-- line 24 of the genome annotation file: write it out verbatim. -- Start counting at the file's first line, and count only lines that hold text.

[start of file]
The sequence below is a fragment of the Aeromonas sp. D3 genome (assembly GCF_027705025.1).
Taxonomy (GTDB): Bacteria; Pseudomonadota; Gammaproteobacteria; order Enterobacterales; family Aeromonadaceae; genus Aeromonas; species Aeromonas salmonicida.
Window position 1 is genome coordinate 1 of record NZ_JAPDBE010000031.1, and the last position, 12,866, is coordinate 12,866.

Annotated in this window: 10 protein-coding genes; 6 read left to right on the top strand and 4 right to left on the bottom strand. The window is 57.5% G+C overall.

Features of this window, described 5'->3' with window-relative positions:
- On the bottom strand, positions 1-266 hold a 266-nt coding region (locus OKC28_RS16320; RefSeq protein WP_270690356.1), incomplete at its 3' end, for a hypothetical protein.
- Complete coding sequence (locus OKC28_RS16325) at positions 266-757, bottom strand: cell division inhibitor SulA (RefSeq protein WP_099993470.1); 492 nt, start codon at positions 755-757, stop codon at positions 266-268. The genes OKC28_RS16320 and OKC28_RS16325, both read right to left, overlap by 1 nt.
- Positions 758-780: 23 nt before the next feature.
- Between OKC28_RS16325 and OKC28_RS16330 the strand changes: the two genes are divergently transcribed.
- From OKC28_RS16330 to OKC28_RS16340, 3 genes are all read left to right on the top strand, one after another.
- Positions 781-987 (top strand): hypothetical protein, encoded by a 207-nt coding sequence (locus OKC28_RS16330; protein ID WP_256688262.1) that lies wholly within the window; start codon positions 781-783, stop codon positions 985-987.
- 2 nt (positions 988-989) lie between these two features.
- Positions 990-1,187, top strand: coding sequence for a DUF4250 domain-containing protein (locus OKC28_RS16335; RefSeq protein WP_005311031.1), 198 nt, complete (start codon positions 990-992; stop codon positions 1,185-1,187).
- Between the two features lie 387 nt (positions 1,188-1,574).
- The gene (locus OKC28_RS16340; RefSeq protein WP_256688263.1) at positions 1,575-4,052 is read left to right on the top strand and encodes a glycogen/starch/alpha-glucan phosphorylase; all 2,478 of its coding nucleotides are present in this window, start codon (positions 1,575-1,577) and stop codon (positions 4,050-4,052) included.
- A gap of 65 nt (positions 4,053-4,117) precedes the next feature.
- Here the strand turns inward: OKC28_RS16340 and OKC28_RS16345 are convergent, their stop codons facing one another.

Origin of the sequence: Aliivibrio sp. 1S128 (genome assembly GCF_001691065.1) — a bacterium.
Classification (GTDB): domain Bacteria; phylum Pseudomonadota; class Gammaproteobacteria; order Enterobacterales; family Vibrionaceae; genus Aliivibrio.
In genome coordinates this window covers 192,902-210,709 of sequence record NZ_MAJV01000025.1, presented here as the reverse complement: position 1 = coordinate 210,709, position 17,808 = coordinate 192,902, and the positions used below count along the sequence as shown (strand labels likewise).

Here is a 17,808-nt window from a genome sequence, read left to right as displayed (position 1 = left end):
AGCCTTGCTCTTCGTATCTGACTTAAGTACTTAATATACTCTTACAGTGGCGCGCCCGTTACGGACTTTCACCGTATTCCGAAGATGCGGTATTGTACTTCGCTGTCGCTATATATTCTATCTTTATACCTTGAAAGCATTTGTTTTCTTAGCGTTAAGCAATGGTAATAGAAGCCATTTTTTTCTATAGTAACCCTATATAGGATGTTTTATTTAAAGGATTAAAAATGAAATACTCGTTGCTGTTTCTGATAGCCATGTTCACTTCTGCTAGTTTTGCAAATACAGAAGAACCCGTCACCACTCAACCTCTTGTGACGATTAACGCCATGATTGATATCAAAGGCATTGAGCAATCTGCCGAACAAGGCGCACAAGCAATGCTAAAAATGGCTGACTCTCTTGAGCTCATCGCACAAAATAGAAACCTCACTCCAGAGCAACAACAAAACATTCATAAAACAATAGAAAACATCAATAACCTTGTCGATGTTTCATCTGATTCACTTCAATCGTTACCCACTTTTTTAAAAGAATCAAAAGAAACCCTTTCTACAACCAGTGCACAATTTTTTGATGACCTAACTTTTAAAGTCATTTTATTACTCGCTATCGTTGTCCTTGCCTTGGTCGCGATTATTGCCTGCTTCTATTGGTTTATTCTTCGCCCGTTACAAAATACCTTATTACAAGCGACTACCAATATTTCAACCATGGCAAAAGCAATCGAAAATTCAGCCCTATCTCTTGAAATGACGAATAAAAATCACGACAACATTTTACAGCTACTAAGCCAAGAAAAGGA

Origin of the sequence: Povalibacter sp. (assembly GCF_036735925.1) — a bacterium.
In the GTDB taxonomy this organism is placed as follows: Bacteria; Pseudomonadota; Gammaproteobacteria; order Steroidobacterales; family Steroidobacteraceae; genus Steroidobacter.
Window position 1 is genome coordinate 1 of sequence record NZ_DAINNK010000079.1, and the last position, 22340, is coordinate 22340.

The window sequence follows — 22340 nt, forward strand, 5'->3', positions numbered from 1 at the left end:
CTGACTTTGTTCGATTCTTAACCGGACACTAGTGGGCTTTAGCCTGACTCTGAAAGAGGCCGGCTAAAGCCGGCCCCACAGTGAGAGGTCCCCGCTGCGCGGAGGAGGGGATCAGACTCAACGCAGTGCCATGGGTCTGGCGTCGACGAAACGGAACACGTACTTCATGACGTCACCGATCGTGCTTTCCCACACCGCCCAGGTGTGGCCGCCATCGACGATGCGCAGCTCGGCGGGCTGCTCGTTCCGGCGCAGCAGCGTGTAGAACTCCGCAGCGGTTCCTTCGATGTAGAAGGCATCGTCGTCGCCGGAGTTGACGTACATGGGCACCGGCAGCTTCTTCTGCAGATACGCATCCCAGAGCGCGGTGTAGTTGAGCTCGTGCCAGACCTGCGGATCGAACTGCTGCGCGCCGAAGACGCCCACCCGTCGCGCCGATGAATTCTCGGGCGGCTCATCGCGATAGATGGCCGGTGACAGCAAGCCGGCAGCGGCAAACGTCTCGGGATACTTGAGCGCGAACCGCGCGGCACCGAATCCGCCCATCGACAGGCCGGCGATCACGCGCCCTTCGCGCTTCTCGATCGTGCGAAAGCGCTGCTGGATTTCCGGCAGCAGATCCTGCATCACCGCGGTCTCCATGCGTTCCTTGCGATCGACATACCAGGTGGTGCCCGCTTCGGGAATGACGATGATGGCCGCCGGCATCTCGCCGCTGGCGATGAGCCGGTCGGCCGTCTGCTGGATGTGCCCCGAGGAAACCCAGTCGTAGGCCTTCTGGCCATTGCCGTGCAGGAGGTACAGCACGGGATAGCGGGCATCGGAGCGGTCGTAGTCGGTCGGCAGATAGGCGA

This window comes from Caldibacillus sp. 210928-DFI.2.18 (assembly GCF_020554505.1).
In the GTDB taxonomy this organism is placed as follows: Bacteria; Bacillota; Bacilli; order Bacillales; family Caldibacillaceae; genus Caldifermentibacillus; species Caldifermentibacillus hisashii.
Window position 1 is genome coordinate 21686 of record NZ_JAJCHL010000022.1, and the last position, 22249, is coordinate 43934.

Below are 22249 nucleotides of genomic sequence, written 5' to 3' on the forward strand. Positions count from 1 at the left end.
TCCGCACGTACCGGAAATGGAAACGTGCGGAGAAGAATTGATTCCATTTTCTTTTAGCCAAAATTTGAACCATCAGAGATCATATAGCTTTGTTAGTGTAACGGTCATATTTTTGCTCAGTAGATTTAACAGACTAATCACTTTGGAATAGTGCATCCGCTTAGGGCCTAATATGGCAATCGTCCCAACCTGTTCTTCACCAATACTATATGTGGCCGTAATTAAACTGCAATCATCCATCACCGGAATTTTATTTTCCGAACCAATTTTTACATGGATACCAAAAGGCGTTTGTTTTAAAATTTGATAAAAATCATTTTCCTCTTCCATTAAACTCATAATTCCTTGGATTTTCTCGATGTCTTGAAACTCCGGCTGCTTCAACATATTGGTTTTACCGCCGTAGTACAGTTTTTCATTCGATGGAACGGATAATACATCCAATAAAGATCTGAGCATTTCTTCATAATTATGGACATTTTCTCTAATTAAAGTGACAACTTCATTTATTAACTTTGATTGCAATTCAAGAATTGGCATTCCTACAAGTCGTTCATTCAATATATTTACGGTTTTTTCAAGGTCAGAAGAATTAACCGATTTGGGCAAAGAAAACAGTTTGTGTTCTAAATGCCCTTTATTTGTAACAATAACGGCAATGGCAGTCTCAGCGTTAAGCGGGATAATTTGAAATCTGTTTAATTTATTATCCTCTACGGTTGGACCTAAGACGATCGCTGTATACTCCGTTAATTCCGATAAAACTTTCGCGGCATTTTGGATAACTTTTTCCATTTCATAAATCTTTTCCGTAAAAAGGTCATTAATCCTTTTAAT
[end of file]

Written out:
In the GTDB taxonomy this organism is placed as follows: Bacteria; Pseudomonadota; Gammaproteobacteria; order Steroidobacterales; family Steroidobacteraceae; genus Steroidobacter.